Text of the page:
March 25 is, therefore, the key that unlocks the deepest meaning of The Lord of the Rings. If the Ring is synonymous with sin in general and Original Sin in particular, the Christocentric aspects of the work become apparent. Frodo, as the Ring-Bearer, emerges as a Christ figure, the one who bears the Cross, and with it the sins and the hopes of humanity. He emerges also as an Everyman figure, in the tradition of the mediaeval Mystery Plays, who takes up his own cross in emulation of Christ. His journey through Mordor (Death) to the summit of Mount Doom (Golgotha/Death) is thus a reminder both of Christ’s archetypal via dolorosa and also of the path of sorrows that Everyman is called to follow in the quest for sanctity and salvation. This subliminal dialectic is signified still further by Frodo’s departure from Rivendell on December 25, connecting Frodo’s journey to the life of Christ, from birth to death.
Although Frodo emerges as the most obvious Christ figure, it should be remembered that Tolkien disliked formal or crude allegory. As such, Frodo is only a Christ figure insofar as he is the Ring-Bearer, and insofar as the Ring can be seen to signify Sin. In every other respect he is simply a hobbit of the Shire. He is not a figure of Christ at all times in the way that a character in a formal allegory is merely a personified abstraction of the thing or person he represents, such as, for example, the character of “Reason” in C.S. Lewis’s The Pilgrim’s Regress. In this context it is important to recall Tolkien’s distinction between the formal allegory he despised and the allegorical applicability he espoused. According to Tolkien’s understanding of applicability, aspects of a story can be applicable to the world beyond the story, most notably to the world inhabited by the reader.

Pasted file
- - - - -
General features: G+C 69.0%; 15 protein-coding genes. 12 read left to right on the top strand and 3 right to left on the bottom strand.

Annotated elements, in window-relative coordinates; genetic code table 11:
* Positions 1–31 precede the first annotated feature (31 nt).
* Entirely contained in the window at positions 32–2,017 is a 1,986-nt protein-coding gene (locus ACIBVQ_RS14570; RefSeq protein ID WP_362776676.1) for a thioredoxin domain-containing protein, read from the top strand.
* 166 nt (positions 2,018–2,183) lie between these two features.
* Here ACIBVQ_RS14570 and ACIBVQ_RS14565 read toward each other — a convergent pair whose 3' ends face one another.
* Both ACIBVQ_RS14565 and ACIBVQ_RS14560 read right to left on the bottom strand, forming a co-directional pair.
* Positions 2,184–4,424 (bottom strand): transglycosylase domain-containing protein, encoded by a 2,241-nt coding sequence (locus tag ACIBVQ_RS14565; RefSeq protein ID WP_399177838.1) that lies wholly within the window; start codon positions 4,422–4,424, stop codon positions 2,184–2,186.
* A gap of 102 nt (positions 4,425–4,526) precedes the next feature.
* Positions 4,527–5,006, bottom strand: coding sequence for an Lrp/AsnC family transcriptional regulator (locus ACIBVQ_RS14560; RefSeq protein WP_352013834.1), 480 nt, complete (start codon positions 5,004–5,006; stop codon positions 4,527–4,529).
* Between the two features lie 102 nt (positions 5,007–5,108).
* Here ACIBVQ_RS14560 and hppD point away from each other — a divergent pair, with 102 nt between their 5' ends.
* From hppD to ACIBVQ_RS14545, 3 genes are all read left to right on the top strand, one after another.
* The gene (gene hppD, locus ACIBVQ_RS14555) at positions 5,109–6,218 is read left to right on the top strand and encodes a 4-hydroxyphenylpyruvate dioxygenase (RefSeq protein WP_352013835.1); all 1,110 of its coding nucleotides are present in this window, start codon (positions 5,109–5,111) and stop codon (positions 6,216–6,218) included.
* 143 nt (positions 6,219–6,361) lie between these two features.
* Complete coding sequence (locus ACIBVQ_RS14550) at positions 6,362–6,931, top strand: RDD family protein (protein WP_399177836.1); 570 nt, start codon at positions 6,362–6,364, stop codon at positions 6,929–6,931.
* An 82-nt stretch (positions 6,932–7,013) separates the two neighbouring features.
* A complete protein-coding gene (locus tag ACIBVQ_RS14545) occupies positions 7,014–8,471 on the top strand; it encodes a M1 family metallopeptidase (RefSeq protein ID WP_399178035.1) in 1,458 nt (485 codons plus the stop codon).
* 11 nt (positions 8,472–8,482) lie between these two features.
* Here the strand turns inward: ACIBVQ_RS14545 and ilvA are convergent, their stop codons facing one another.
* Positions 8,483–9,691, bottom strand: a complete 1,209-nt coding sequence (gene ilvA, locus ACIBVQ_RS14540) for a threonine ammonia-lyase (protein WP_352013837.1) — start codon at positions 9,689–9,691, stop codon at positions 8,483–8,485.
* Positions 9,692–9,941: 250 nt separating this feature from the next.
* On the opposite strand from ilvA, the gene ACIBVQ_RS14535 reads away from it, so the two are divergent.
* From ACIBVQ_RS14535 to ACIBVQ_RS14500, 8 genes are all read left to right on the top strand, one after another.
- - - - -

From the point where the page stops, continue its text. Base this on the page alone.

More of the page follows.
With regard to Christological applicability, it can be seen that other characters in the story, besides Frodo, emerge as Christ figures at certain applicable moments. Gandalf clearly reminds us of Christ in his “death,” “resurrection,” and “transfiguration,” especially in the way that Tolkien’s description of Gandalf’s “resurrection” resonates unmistakably with the Gospel accounts of Christ’s Transfiguration. Aragorn’s descent to the Paths of the Dead reminds us of Christ’s descent into Hell following the Crucifixion. Aragorn, like Christ, is “King of the Dead” who has the power to set the suffering souls free of the death-curse. Similarly, Aragorn is a Christ figure in his role as healer. As Ioreth, a wise-woman of Gondor, proclaimed: “The hands of the king are the hands of a healer, and so shall the rightful king be known.”
For Tolkien, as he insisted so memorably in his famous conversation with C.S. Lewis on the nature of mythology in September 1931, Christianity was the “True Myth,” the myth that really happened, the myth that gives ultimate meaning to all the lesser myths. Similarly, the Person of Christ is the True Hero who gives ultimate meaning to the heroism of all the lesser heroes. It is no surprise, therefore, that Tolkien’s heroes emerge as Christ figures, reminding his readers of the archetypal Hero who gives his own lesser heroes their meaning and their very raison d’être.
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The featured image is “Christ with Thorns” by Carl Bloch (1834–1890) and is in the public domain, courtesy of Wikimedia Commons. It has been brightened for clarity.